Leap Year

The start of 2020 brings a lot of excitement and interest to many people. For some, it’s the anticipation of what this next decade brings. For others it’s the fact that Halloween is on a Saturday this year. But there’s another reason why 2020 is interesting to some people; it’s a Leap Year. 

 For those who don’t know, a Leap Year is when we add on an extra day to February. So instead of the calendar going February 28 then March 1, it goes February 28, 29, then March 1. There is a Leap Year roughly every four years.  

The reason we have a Leap Year is so the Gregorian calendar, the one we typically use in the U.S., stays aligned with Earth’s rotations around the sun. In a non-Leap Year, there are 365 days. But is actually takes Earth around 365 days, five hours, 48 minutes, and 45 seconds to make a full rotation around the sun. This is measured using the March Equinox when the sun shines directly on the equator and the length of the day is almost exactly equal to the length of the night.  

If we didn’t have a Leap Year roughly every four years, we would be losing about six hours off the calendar every year. After 100 years, our calendar would be off by about 24 days.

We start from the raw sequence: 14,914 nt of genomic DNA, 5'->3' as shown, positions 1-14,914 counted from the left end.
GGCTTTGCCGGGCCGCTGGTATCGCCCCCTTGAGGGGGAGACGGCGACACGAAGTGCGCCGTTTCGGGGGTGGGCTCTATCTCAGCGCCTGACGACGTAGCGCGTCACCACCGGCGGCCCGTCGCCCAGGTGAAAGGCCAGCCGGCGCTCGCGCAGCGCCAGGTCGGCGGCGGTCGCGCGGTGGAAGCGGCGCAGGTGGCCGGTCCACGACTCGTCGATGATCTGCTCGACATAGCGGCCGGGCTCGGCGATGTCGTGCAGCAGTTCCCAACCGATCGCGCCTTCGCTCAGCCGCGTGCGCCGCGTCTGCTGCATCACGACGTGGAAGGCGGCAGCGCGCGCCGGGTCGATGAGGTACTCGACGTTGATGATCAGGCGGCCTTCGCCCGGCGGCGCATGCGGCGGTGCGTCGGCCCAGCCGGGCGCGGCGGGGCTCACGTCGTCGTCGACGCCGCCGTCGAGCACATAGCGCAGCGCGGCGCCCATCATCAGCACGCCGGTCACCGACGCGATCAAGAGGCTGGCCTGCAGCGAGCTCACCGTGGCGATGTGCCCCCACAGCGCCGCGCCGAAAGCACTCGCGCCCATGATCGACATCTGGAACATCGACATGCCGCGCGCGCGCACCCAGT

The idea of having Leap Years was introduced by the Roman general, Julius Caesar, over 2,000 years ago. But according to his calendar, the only rule to make a year a Leap Year is if it’s evenly divisible by four. This created too many Leap Years but it wasn’t corrected until over 1,500 years later with the introduction of the Gregorian calendar.  

Now, there are three criteria a year must meet in order to be considered a Leap Year. One is if it can be evenly divided by four, it’s a Leap Year. But if the year is evenly divisible by 100, it isn’t a Leap Year; unless it can also be evenly divisible by 400, in which case it is a Leap Year.  

Those using the Gregorian calendar aren’t the only ones who have Leap Years. There’s a Chinese Leap Year that adds an entire month to the calendar every three years, the Jewish Leap Year adds a 13th month seven times in a 19-year cycle. One of the most accurate calendar systems comes from the Iranians. Their Leap Year isn’t based on mathematical rules like many of the other calendars, but rather by the timing of the equinoxes.  

While a Leap Year in the Gregorian calendar occurs roughly every four years and for only one day, it isn’t impossible to have babies born on that extra day, in fact there are roughly 187,000 people born on February 29, known as Leaplings. So then the question is asked, what do these people do for their birthdays when it isn’t a Leap Year? It depends on the individual Leapling, but some will just celebrate a day early or a day late, some will make their birthday a two-day event, and others will get together with other Leaplings and have an all out celebration.  

Regardless of if Leap Years are common knowledge in your household or not, they are important events in our lives that help to keep us synchronized with our planet’s orbit around the sun.